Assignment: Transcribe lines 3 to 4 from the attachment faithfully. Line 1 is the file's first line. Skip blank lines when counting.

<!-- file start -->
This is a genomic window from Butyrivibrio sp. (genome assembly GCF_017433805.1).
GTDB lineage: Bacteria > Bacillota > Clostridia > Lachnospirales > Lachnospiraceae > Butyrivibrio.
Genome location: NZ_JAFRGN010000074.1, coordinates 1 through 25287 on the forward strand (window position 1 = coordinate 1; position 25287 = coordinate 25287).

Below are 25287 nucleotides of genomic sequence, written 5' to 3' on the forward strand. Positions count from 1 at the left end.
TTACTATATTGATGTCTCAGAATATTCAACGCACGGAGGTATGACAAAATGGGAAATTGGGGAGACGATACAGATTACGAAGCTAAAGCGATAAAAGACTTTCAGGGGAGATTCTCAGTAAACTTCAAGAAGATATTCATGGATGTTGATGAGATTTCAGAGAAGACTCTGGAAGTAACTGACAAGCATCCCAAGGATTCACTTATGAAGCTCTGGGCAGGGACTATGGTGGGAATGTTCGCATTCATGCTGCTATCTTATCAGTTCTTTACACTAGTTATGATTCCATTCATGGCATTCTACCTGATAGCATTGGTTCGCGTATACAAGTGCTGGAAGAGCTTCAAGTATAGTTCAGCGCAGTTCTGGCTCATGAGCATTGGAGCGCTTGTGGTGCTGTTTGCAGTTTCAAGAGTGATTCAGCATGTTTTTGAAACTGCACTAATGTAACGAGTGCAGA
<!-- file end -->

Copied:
Genome location: NZ_JAFRGN010000074.1, coordinates 1 through 25287 on the forward strand (window position 1 = coordinate 1; position 25287 = coordinate 25287).

Below are 25287 nucleotides of genomic sequence, written 5' to 3' on the forward strand. Positions count from 1 at the left end.